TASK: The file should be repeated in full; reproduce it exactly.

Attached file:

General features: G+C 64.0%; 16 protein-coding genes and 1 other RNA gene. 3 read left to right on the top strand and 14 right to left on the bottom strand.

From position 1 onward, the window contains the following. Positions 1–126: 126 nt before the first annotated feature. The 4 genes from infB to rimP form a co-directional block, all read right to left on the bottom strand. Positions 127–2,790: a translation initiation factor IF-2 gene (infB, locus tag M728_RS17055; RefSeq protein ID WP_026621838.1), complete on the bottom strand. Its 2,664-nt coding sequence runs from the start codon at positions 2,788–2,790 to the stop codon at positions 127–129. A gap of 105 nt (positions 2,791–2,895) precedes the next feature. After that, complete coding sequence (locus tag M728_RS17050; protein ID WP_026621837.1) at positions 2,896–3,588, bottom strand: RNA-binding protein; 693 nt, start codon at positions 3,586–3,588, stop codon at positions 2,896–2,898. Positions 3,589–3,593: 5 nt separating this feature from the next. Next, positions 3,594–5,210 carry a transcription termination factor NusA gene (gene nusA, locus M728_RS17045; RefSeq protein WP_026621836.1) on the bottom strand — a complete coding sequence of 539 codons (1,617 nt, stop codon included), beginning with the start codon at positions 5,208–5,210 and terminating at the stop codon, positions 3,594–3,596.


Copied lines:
General features: G+C 64.0%; 16 protein-coding genes and 1 other RNA gene. 3 read left to right on the top strand and 14 right to left on the bottom strand.

From position 1 onward, the window contains the following. Positions 1–126: 126 nt before the first annotated feature. The 4 genes from infB to rimP form a co-directional block, all read right to left on the bottom strand. Positions 127–2,790: a translation initiation factor IF-2 gene (infB, locus tag M728_RS17055; RefSeq protein ID WP_026621838.1), complete on the bottom strand. Its 2,664-nt coding sequence runs from the start codon at positions 2,788–2,790 to the stop codon at positions 127–129. A gap of 105 nt (positions 2,791–2,895) precedes the next feature. After that, complete coding sequence (locus tag M728_RS17050; protein ID WP_026621837.1) at positions 2,896–3,588, bottom strand: RNA-binding protein; 693 nt, start codon at positions 3,586–3,588, stop codon at positions 2,896–2,898. Positions 3,589–3,593: 5 nt separating this feature from the next. Next, positions 3,594–5,210 carry a transcription termination factor NusA gene (gene nusA, locus M728_RS17045; RefSeq protein WP_026621836.1) on the bottom strand — a complete coding sequence of 539 codons (1,617 nt, stop codon included), beginning with the start codon at positions 5,208–5,210 and terminating at the stop codon, positions 3,594–3,596.